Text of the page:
6. Ore Forming Fluid Geochemistry

A systematic research on the ore-forming fluid, can judge the uranium mineralization stages and different uranium mineralization [31]. Therefore, a detailed study of the quartz inclusion in mineralization granite and quartz veins, found that there are two periods of ore-forming fluid. The primary inclusions of main metallogenic epoch are isolated or clustered, homogenization temperature concentrated in 470˚C - 530˚C (Figure 5), salinity is 3.55% - 9.60% NaCleq, mean 6.14% NaCleq. It belongs to magnatic residual high temperature and low salinity fluid. Another inclusions is secondary, distributed as linear or banded, homogenization temperature ranges from 150˚C to 220˚C (Figure 5), salinity is 4.65% - 19.05% NaCleq, average 11.5% NaCleq. Obviously, the late hydrothermal fluids for reformation is mid-low temperature, low salinity fluid [32].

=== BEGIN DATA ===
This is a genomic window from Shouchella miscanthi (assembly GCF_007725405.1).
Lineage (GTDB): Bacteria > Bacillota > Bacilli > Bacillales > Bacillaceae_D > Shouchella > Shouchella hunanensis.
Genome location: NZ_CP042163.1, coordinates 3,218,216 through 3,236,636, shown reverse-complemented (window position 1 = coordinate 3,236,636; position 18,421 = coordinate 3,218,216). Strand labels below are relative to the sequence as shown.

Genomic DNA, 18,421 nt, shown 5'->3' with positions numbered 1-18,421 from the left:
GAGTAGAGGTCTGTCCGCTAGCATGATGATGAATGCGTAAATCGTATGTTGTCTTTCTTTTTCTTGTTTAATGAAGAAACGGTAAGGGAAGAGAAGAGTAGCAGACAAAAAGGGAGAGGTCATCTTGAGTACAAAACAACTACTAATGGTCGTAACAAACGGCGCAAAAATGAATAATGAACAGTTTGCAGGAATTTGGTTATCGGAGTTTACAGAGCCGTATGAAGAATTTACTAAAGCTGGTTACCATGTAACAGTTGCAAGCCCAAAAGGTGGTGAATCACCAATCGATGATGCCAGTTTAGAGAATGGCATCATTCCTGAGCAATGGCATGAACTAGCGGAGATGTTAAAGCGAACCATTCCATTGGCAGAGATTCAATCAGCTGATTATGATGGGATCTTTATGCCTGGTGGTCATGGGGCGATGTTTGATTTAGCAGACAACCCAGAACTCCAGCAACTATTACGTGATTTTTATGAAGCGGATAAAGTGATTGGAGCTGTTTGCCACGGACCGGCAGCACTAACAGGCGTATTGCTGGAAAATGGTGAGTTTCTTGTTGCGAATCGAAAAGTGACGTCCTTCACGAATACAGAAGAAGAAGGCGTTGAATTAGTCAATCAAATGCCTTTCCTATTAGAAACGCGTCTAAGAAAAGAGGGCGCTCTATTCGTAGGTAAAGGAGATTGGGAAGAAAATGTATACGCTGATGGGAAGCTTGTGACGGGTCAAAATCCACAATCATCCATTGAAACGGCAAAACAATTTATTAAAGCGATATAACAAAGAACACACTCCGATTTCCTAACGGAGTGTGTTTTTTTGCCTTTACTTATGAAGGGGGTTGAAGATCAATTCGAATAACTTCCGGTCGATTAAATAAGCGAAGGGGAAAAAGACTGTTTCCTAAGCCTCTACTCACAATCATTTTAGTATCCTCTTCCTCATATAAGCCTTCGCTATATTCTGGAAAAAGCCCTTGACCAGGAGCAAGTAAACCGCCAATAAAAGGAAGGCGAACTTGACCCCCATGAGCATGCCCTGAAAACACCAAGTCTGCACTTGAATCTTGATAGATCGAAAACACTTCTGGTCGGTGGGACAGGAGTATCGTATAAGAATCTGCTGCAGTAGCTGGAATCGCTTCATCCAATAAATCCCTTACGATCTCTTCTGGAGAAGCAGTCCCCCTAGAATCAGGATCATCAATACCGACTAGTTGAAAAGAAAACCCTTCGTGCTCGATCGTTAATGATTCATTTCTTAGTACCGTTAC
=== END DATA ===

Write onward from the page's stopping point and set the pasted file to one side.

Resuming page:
Figure 5. Histogram showing homogenization temperatures of fluid inclusions of leucogranite-type uranium deposit in Gaudeanmus area, Namibia.

7. Discussion

7.1. Correlation between Trace Elements and Uranium Mineralization

In order to find out the trace elements which are closely related with U, correlation and R-type clustering analyses have been made to the non-mineralized, weak-mineralized, uraniferous leucogranites by SPSS statistical software (Table 3, Figure 6). The results show the relationship between trace elements and U is not consistent from non-mineralized to uraniferous leucogranites. Therefore, this study focuses on the uraniferous leucogranites to investigate the relationship between trace elements and U.

Table 3. Correlation coefficients of U and trace elements of leucogranites in Gaudeanmus, Namibia.